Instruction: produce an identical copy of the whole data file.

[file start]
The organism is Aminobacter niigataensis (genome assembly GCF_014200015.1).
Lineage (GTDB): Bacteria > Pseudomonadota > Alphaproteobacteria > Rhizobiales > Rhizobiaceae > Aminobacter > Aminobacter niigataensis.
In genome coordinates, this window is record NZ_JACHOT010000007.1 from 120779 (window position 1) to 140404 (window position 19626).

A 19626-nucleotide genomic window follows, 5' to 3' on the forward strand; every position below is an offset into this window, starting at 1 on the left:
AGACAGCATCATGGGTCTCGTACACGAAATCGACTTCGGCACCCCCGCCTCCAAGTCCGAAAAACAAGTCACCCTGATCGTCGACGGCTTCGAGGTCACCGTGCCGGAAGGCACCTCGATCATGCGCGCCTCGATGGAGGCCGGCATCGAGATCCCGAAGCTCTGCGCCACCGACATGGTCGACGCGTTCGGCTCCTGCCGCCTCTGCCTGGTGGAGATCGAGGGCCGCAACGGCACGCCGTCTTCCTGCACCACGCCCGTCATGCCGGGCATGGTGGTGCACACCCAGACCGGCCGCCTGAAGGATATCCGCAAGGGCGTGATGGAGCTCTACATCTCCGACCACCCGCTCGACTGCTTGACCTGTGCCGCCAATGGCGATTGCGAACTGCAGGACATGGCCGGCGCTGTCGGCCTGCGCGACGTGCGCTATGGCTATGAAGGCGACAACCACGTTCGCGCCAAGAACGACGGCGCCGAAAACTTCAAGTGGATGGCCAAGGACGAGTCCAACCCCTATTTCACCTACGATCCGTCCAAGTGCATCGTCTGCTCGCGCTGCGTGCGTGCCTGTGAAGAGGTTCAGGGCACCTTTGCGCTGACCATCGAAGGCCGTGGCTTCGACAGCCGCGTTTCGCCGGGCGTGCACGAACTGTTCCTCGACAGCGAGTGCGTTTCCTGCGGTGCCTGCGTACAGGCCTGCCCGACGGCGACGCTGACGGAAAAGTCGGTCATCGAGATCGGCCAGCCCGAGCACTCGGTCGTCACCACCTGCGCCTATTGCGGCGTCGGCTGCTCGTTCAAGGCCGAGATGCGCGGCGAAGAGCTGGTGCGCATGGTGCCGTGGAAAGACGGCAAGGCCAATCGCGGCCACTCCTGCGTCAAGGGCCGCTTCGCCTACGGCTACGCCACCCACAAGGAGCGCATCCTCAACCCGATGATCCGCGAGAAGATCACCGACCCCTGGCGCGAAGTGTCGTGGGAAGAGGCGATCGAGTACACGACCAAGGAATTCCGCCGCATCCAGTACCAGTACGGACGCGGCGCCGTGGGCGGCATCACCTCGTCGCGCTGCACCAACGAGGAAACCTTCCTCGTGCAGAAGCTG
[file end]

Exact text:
The organism is Aminobacter niigataensis (genome assembly GCF_014200015.1).
Lineage (GTDB): Bacteria > Pseudomonadota > Alphaproteobacteria > Rhizobiales > Rhizobiaceae > Aminobacter > Aminobacter niigataensis.
In genome coordinates, this window is record NZ_JACHOT010000007.1 from 120779 (window position 1) to 140404 (window position 19626).

A 19626-nucleotide genomic window follows, 5' to 3' on the forward strand; every position below is an offset into this window, starting at 1 on the left:
AGACAGCATCATGGGTCTCGTACACGAAATCGACTTCGGCACCCCCGCCTCCAAGTCCGAAAAACAAGTCACCCTGATCGTCGACGGCTTCGAGGTCACCGTGCCGGAAGGCACCTCGATCATGCGCGCCTCGATGGAGGCCGGCATCGAGATCCCGAAGCTCTGCGCCACCGACATGGTCGACGCGTTCGGCTCCTGCCGCCTCTGCCTGGTGGAGATCGAGGGCCGCAACGGCACGCCGTCTTCCTGCACCACGCCCGTCATGCCGGGCATGGTGGTGCACACCCAGACCGGCCGCCTGAAGGATATCCGCAAGGGCGTGATGGAGCTCTACATCTCCGACCACCCGCTCGACTGCTTGACCTGTGCCGCCAATGGCGATTGCGAACTGCAGGACATGGCCGGCGCTGTCGGCCTGCGCGACGTGCGCTATGGCTATGAAGGCGACAACCACGTTCGCGCCAAGAACGACGGCGCCGAAAACTTCAAGTGGATGGCCAAGGACGAGTCCAACCCCTATTTCACCTACGATCCGTCCAAGTGCATCGTCTGCTCGCGCTGCGTGCGTGCCTGTGAAGAGGTTCAGGGCACCTTTGCGCTGACCATCGAAGGCCGTGGCTTCGACAGCCGCGTTTCGCCGGGCGTGCACGAACTGTTCCTCGACAGCGAGTGCGTTTCCTGCGGTGCCTGCGTACAGGCCTGCCCGACGGCGACGCTGACGGAAAAGTCGGTCATCGAGATCGGCCAGCCCGAGCACTCGGTCGTCACCACCTGCGCCTATTGCGGCGTCGGCTGCTCGTTCAAGGCCGAGATGCGCGGCGAAGAGCTGGTGCGCATGGTGCCGTGGAAAGACGGCAAGGCCAATCGCGGCCACTCCTGCGTCAAGGGCCGCTTCGCCTACGGCTACGCCACCCACAAGGAGCGCATCCTCAACCCGATGATCCGCGAGAAGATCACCGACCCCTGGCGCGAAGTGTCGTGGGAAGAGGCGATCGAGTACACGACCAAGGAATTCCGCCGCATCCAGTACCAGTACGGACGCGGCGCCGTGGGCGGCATCACCTCGTCGCGCTGCACCAACGAGGAAACCTTCCTCGTGCAGAAGCTG